From 50 years of American colonial rule to the emigration of Filipino nurses and a love of basketball, Correspondent Mark Litke and Producer Ara Ayer report on the unique historical relationship between the U.S. and Philippines from Manila.
All over the world, people connect to one another through the culture they share. Movies, music and television entertain and provoke -- but they also reflect how a society views itself.
Worldfocus travels to Iran, Israel, Jamaica, Cuba, Mexico and Jordan for a look at how film, literature and music intersect with politics.
In Israel, a thriving film industry tackles difficult topics from recent Israeli military history. In Iran, moviegoers flock to homegrown comedies -- but also keep up with the very latest in Western films, despite the best efforts of censors. Elsewhere in the Arab world, television screens display everything from drama-filled Turkish soap operas to American media mogul Oprah Winfrey. In Jamaica, a furor over violent and sexually explicit lyrics mirrors a deeply divided society, while in Mexico, drug lords pay songwriters to memorialize their deeds in song. And in Cuba, rappers are testing the limits of political protest.
"The Politics of Pop Culture" is a collection of signature videos, extended interviews, blogger perspectives, reporter observations from the field and web original videos.
The Politics of Pop Culture
Worldfocus correspondent Hoda Osman and producer Rebecca Haggerty visited the North African kingdom of Morocco to report on how many Moroccans - including those in the government - are turning to Sufism as a moderating influence to combat religious extremism.
Worldfocus producer and correspondent Ivette Feliciano explores a fascinating fashion trend in Bolivia -- the bowler hat -- which has roots in Europe.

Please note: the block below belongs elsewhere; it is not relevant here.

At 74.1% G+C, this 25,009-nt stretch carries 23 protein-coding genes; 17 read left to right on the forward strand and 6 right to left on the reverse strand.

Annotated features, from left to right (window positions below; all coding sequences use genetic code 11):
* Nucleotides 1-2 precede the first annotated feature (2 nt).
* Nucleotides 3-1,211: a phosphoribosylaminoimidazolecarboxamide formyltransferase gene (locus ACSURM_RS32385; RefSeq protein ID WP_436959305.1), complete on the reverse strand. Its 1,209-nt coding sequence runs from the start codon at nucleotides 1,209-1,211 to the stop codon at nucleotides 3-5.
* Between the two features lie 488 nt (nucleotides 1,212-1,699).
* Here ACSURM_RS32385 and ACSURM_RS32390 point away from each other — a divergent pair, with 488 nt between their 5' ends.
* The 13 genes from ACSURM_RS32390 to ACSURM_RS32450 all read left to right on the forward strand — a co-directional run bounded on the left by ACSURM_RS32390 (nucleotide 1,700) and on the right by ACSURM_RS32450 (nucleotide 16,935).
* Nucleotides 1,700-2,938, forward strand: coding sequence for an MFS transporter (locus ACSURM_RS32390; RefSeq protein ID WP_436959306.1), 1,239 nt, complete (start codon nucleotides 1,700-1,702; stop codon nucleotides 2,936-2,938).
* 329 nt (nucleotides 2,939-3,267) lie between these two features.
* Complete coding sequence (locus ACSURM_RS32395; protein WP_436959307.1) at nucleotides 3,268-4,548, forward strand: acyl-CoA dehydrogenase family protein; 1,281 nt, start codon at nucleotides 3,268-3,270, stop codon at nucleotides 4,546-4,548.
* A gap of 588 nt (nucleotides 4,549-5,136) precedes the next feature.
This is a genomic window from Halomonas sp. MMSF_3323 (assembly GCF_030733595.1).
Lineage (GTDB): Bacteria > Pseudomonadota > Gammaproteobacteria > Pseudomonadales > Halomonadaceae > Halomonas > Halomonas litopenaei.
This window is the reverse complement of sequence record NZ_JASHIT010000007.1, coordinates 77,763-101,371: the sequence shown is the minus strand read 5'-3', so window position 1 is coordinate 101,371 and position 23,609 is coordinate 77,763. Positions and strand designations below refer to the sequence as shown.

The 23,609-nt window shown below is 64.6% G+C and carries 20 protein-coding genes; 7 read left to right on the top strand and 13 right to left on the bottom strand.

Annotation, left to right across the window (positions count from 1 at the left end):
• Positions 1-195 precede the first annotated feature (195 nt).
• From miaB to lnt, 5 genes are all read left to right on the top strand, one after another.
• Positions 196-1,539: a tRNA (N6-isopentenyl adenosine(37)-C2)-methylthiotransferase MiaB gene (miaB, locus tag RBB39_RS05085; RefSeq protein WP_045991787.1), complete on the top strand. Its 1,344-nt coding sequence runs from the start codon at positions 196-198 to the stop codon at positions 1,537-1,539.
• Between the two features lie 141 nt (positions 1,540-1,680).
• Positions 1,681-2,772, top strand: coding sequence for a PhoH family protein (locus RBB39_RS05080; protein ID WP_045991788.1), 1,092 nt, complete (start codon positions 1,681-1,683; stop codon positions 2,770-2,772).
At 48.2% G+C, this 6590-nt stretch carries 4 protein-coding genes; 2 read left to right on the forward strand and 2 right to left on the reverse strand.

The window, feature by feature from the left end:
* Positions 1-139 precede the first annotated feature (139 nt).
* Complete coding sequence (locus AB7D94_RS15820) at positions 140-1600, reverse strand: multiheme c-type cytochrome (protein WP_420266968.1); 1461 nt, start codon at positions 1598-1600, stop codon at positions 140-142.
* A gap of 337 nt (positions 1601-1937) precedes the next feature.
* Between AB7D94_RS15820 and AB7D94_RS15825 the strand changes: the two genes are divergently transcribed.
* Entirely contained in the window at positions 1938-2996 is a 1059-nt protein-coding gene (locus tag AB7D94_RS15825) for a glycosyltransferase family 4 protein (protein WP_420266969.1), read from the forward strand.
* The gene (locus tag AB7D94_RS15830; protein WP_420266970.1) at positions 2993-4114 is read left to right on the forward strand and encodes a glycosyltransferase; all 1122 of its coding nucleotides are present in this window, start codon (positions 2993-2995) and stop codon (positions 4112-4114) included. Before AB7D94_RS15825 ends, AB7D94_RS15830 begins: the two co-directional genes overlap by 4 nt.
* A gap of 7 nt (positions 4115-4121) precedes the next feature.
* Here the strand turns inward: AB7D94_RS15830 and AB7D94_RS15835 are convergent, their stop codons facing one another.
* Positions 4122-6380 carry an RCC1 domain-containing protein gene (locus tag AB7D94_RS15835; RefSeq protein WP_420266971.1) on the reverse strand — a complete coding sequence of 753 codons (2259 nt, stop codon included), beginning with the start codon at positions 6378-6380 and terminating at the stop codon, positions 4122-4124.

This year, the United Nations announced that Nigeria's film industry had surpassed the U.S. in numbers of feature films produced. Explore an interactive feature about the top film-producing nations and read a Q&A about the rise of "Nollywood."
To save some money for the Japanese people, Prime Minister Yukio Hatoyama is canceling his predecessor's plans for a museum dedicated to manga and animation. But as Hsin-Yin Lee writes, comics are becoming an important -- and profitable -- part of Japanese life.
Correspondent Lisa Biagiotti shares why Worldfocus didn't air daggerin' images, addresses the realities of rampant violence and adolescent sex and explores how some Jamaican artists are singing more uplifting gospel Dancehall music.
Iranian students discuss how they bypass censorship and filters to find music and films, both online and in shops on the streets. They also explore the influence of Western culture and the backlash against it.
A public debate erupted earlier this year when graphic Dancehall music lyrics and images were banned from Jamaica's airwaves. The public responses reveal the legacy of two Jamaicas dating back to the country's slave history, as correspondent Lisa Biagiotti reports.
Dancehall artist Spice came under attack because of the sexually-explicit song Rampin' Shop, a duet with Vybz Kartel. But not all of her songs are so graphic. Spice talks about growing up in Jamaica's ghettos and sings a refrain from her new song about her life story.
Hsin-Yin Lee, an international news editor at a Chinese newspaper, describes a recent film that has Chinese patriots buzzing. The movie features 176 stars and at least 90 settings.